This is an entry in this month’s contest “How To Grow Tomatoes; Tips, Tricks, and Tutorials”. A big reason for this contest is to have a living resource of information we can all reference in the future. Be sure to rate this article – your vote is important!
The gardening of tomatoes can be immensely improved by the addition of rabbit manure to your soil. Why are rabbit droppings, or bunny berries as we call them here on Honey Bunny Farm, so beneficial to your gardening endeavors?
Rabbit manure has a very high Nitrogen-Phosphorus-Potassium, or NPK, ratio of N- 2.4 P- 1.4 K- .60. The nitrogen helps a plant grow greener and stronger so the more nitrogen that can be added to the soil the better your plants will grow.
Phosphorus is used by the plant to convert solar energy into chemical energy. It is also an important element in helping plants withstand stress. In regards to tomatoes, phosphorus encourages the creation of bigger and more numerous blossoms, which allows us to have a bigger tomato yield.
Potassium is used by plants to help produce proteins and sugars which are essential for the plant life cycle. Potassium also helps in improving fruit quality and reduction in plant diseases. Rabbit manure also is host to a myriad of other micro-nutrients and beneficial trace elements such as boron, calcium, cobalt, copper, manganese, magnesium, sulfur, and zinc as well as many more.
Rabbit manure also has the benefit of not being a “hot” manure, it will not burn your plants if you use it directly in the soil straight from the rabbit cage. This allows you to skip the compost pile and reduces the time you need to wait to use it which is not possible if you are using other animal manures. Rabbit manure is also safe to use on food plants which makes it a friend in both the ornamental garden and the kitchen garden.
We have found the best way to boost our soil’s nutrient value is to dig a hole where we are planting our tomatoes, it needs to be at least 18 inches in both depth and diameter, we then fill approximately 1/3 of the hole with rabbit manure and mix the dirt back in with the manure. This adds amazing nutrients but it also breaks up the soil and allows the roots of the plant room to expand. The tomato plant is then planted in the nutrient packed earth and given plenty of sunshine, water and love. In return we are given a delectable fruit packed with amazing nutrients of its own.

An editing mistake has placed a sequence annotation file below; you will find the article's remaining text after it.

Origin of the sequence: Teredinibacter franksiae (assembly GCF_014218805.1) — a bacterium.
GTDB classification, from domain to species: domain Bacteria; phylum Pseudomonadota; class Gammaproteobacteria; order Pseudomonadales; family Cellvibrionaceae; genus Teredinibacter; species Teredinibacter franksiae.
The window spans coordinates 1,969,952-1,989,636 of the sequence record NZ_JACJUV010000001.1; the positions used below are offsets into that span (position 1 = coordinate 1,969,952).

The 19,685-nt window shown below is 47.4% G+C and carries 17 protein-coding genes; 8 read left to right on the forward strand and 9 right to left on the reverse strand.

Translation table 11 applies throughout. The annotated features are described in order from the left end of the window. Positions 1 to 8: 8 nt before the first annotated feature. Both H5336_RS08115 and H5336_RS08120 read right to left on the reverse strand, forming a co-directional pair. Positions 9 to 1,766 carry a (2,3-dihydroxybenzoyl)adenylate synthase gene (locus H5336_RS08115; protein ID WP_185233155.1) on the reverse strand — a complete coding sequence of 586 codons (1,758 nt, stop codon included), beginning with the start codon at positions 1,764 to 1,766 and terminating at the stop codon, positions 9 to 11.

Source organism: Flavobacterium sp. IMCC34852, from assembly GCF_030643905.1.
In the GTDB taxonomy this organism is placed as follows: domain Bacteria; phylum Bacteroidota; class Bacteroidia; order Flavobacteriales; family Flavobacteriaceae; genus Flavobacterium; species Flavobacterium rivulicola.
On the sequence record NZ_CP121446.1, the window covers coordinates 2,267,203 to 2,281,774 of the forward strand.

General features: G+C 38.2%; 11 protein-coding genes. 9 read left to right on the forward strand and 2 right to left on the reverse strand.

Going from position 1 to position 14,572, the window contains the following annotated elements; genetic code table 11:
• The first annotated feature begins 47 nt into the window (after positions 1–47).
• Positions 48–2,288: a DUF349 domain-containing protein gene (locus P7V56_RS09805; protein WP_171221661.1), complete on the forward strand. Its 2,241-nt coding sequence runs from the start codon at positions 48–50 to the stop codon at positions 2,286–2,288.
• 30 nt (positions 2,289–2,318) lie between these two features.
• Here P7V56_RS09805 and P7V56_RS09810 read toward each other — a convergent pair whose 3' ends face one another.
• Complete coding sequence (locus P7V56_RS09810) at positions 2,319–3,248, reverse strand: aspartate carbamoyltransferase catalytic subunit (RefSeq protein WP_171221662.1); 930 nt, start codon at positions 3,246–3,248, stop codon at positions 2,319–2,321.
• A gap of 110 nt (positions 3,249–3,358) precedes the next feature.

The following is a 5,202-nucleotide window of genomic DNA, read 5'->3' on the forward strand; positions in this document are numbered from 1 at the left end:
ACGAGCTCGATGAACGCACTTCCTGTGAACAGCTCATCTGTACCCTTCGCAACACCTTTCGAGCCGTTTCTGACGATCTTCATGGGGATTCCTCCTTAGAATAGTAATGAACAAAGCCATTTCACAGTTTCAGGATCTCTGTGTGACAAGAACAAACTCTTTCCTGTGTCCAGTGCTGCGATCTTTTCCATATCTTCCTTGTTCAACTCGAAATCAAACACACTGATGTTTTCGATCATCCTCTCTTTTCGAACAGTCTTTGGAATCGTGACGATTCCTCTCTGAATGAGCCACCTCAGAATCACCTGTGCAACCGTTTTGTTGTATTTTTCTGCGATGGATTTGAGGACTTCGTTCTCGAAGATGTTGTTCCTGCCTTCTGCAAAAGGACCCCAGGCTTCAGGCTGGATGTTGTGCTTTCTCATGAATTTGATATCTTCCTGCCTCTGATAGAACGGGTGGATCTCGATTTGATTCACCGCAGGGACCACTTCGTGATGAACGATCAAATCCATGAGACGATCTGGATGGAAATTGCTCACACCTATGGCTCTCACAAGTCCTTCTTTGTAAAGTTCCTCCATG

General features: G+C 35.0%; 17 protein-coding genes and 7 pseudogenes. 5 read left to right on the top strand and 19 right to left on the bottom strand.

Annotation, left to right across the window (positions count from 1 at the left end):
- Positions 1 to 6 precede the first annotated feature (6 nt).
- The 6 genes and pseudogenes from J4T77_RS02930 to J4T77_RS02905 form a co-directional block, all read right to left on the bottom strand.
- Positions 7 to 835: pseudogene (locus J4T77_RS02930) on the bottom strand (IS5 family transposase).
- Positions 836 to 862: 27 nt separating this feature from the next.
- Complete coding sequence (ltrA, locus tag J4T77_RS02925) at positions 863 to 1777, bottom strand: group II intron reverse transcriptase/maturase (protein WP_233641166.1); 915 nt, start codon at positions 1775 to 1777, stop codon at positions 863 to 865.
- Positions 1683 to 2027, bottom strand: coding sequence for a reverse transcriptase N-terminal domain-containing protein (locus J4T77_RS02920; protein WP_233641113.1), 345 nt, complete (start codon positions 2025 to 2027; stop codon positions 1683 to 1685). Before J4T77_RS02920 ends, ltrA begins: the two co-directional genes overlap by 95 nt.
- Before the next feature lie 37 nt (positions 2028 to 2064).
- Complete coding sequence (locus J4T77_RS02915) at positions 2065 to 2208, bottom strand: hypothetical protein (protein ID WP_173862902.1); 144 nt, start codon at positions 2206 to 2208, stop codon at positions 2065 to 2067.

We are giving away five prizes this month! Winners get to pick one of the following; a copy of the “Grow Your Own Groceries” video set, or a copy of the “Alternatives To Dentists” video set, or 3 months of free membership in the Core Community. If you want to enter this month’s contest click here: http://growyourowngroceries.org/contribute-here/
In 2008, Alayne left the city for the rural life. She is thankful to have some acreage to spread out, live more sustainably, and start a garden. Alayne is a freelance writer, who lives outside of Lockhart, Texas and enjoys writing about locally grown food, cooking, nutrition, natural health, and the environment. Homeless dogs have a spot in Alayne’s heart, as she has rescued more than she cares to mention. She is making up for lost time, since she didn’t get started with vegetable growing until recently. Now, she is all in with greenhouses, raised beds, starting vegetable seeds, growing herbs and trees, and learning about the wild edibles growing around her. You can visit her at www.kitchenchat.net.